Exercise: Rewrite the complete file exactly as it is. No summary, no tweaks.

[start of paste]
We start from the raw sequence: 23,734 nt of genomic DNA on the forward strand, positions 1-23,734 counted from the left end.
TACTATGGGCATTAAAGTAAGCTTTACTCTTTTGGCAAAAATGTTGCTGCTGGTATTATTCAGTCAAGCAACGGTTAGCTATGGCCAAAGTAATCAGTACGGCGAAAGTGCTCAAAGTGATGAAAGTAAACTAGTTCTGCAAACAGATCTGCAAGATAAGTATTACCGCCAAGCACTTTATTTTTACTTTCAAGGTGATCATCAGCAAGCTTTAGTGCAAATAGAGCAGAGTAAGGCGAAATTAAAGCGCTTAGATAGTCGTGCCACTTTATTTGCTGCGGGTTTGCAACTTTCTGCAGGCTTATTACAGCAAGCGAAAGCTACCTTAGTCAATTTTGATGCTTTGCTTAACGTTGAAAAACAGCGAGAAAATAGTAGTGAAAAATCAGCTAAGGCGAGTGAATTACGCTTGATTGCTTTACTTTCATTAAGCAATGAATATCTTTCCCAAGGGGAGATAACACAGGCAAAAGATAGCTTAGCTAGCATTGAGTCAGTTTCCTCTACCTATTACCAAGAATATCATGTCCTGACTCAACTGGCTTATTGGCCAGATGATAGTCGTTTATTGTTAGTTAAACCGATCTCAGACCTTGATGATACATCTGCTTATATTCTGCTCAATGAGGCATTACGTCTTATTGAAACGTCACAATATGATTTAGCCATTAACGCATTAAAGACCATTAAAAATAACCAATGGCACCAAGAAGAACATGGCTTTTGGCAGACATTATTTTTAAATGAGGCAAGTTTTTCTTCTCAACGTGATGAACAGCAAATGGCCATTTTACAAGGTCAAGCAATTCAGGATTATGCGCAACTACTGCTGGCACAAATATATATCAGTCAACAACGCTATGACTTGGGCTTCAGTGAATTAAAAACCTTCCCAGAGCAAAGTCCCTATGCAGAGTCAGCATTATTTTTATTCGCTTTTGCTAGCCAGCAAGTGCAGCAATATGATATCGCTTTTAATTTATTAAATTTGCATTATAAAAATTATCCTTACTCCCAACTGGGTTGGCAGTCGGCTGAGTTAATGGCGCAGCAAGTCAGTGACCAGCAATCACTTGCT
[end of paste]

We start from the raw sequence: 23,734 nt of genomic DNA on the forward strand, positions 1-23,734 counted from the left end.
TACTATGGGCATTAAAGTAAGCTTTACTCTTTTGGCAAAAATGTTGCTGCTGGTATTATTCAGTCAAGCAACGGTTAGCTATGGCCAAAGTAATCAGTACGGCGAAAGTGCTCAAAGTGATGAAAGTAAACTAGTTCTGCAAACAGATCTGCAAGATAAGTATTACCGCCAAGCACTTTATTTTTACTTTCAAGGTGATCATCAGCAAGCTTTAGTGCAAATAGAGCAGAGTAAGGCGAAATTAAAGCGCTTAGATAGTCGTGCCACTTTATTTGCTGCGGGTTTGCAACTTTCTGCAGGCTTATTACAGCAAGCGAAAGCTACCTTAGTCAATTTTGATGCTTTGCTTAACGTTGAAAAACAGCGAGAAAATAGTAGTGAAAAATCAGCTAAGGCGAGTGAATTACGCTTGATTGCTTTACTTTCATTAAGCAATGAATATCTTTCCCAAGGGGAGATAACACAGGCAAAAGATAGCTTAGCTAGCATTGAGTCAGTTTCCTCTACCTATTACCAAGAATATCATGTCCTGACTCAACTGGCTTATTGGCCAGATGATAGTCGTTTATTGTTAGTTAAACCGATCTCAGACCTTGATGATACATCTGCTTATATTCTGCTCAATGAGGCATTACGTCTTATTGAAACGTCACAATATGATTTAGCCATTAACGCATTAAAGACCATTAAAAATAACCAATGGCACCAAGAAGAACATGGCTTTTGGCAGACATTATTTTTAAATGAGGCAAGTTTTTCTTCTCAACGTGATGAACAGCAAATGGCCATTTTACAAGGTCAAGCAATTCAGGATTATGCGCAACTACTGCTGGCACAAATATATATCAGTCAACAACGCTATGACTTGGGCTTCAGTGAATTAAAAACCTTCCCAGAGCAAAGTCCCTATGCAGAGTCAGCATTATTTTTATTCGCTTTTGCTAGCCAGCAAGTGCAGCAATATGATATCGCTTTTAATTTATTAAATTTGCATTATAAAAATTATCCTTACTCCCAACTGGGTTGGCAGTCGGCTGAGTTAATGGCGCAGCAAGTCAGTGACCAGCAATCACTTGCT